Morning Meditation for Sunday – Nineteenth Week after Pentecost ~ St Alphonsus Liguori

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Morning Meditation


If the sinner fears to approach Jesus Christ on account of His Divine Majesty, God has given him an advocate with Jesus Himself, and that advocate is His own Mother Mary. She finds peace for sinners, salvation for the lost, mercy for those who are in despair.


Divine grace is an infinite treasure, because it makes us friends of God. For she is an infinite treasure to men, which they that use become the friends of God (Wis. vii. 14). Hence it follows, that as there cannot be a greater happiness than to enjoy the grace of God, so there cannot be a greater misery than to incur God’s displeasure by sin, which makes us His enemies. But to God the wicked and his wickedness are hateful alike (Wis. xiv. 9). But if you have had the misfortune to forfeit Divine grace by sin, do not despair, but console yourself with the reflection, that you have in Jesus Christ Himself a Mediator, Who can obtain pardon for you, and restore you the grace you have lost. And he is the propitiation for our sins (1 Jo., ii. 2).

What have you to fear, says St. Bernard, when you can have recourse to so great a Mediator? He is all powerful with His eternal Father. He has satisfied Divine justice for you, and has nailed your sins to the Cross, having taken them away from your soul. But if, notwithstanding all this, you fear to approach Jesus Christ on account of His Divine majesty, God has given you an advocate with Jesus Himself, and that advocate is Mary, His own Mother.

Thus Mary has been given to the world as a mediatrix between God and sinners. Hear the words which the Holy Ghost makes her speak in the Divine Canticles: I am a wall, and my breasts are as a tower, since I am become in his presence as one finding peace (Cant. viii. 10). I am, she says, the refuge of those who fly to me; my breasts, that is, my mercy, are like a tower of defence to every one who has recourse to me; and he who is the enemy of God, let him know that I am the mediatrix of peace between God and sinners. “She finds peace for enemies, salvation for the lost, mercy for those who are in despair,” says Cardinal Hugo. For this reason is Mary called beautiful … as the curtains of Solomon (Cant. i. 4). In the tents of David naught was to be heard of but war; in the tents of Solomon naught but peace. By this we are to understand that Mary has no other ministry in Heaven than that of peace and pardon. Hence St. Andrew Avellino calls her “the pleader of Paradise”; but what are those occupations in which Mary is engaged? “Mary,” says Venerable Bede, “stands in the presence of her Son, praying unceasingly for sinners.” And Blessed Amadeus says that “Mary, all-powerful by her prayers, stands before the face of God, continually interceding for us.” Thus Mary never ceases to implore of God by her all-powerful prayers all the graces we wish to receive. And are there any found to refuse the graces obtained for them by this Divine Mother? Yes, there are found such — yes, those who will not abandon sin, who will not give up this friendship, this occasion of sin; who will not restore their neighbour’s property — these are they who will not receive the graces offered to them by Mary. Holy Mary wishes to bestow upon them the grace to break off this connection, to fly this occasion of sin, and they will not have it. And such as will not do it, positively refuse the graces sought for them by Mary. From Heaven she sees well all our miseries and dangers; and oh, how deeply is she touched with compassion for us! With what motherly affection is she always endeavouring to assist us! “For she sees our dangers,” says the Blessed Amadeus, “and, as our merciful Sovereign, compassionates us with maternal affection.”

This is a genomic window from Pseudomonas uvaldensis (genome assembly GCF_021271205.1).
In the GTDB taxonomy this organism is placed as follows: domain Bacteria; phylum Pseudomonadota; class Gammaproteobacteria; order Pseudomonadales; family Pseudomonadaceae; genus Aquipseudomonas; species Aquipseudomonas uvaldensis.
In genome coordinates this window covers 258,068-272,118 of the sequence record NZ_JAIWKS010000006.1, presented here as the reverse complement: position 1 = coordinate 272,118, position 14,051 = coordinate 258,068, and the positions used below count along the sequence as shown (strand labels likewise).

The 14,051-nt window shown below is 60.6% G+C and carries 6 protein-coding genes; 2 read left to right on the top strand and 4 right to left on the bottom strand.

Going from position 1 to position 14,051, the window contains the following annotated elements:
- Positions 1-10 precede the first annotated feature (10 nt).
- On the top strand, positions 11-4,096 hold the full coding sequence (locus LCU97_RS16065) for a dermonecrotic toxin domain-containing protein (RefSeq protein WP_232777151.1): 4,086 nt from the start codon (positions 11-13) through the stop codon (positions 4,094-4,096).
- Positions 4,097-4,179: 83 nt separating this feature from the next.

One day St. Bridget heard Jesus Christ saying to Mary: “My Mother, ask of Me what you will.” And Mary answered Him: “I ask mercy for the miserable.” As if she were to say to Him: Son, since Thou hast made me the Mother of Mercy, and Advocate of Sinners, can I ask aught else of Thee than mercy for poor miserable sinners. In a word, St. Augustine says, that amongst all the Saints, we have not one who is so solicitous for our salvation as Mary.

Isaias complains in his day: Behold, Thou art angry; … there is none who riseth up and taketh hold of Thee (Is. lxiv. 5-7). Lord, Thou art justly angry with us for our sins, and there is no one to appease Thee, or hold Thee from chastising us. St. Bonaventure says that the Prophet had reason to speak thus, since there was no Mary then. But at present, if Jesus Christ wishes to chastise a sinner, and the sinner recommends himself to Mary, she by her prayers for him restrains her Son, and averts the chastisement from him. There is no one so well able to hold back the sword of the Lord. Justly, then, is Mary called the peace of the Lord with men. And St. Justin called her the Arbitress, saying, “The Word uses the Virgin as arbitress — an arbitress, to whose decision disputants bind themselves to yield.” By which St. Justin means to say, that Jesus lays before Mary all His reasons for punishing such a sinner, that she may negotiate a peace; and the sinner, on the other side, places himself in her hands. Thus Mary on the one side obtains for the sinner the grace of amendment and penance: on the other, she obtains pardon for him of her Son, and thus is peace concluded. Such is the ministry in the exercise of which Mary is continually occupied as Mediatrix of Sinners.

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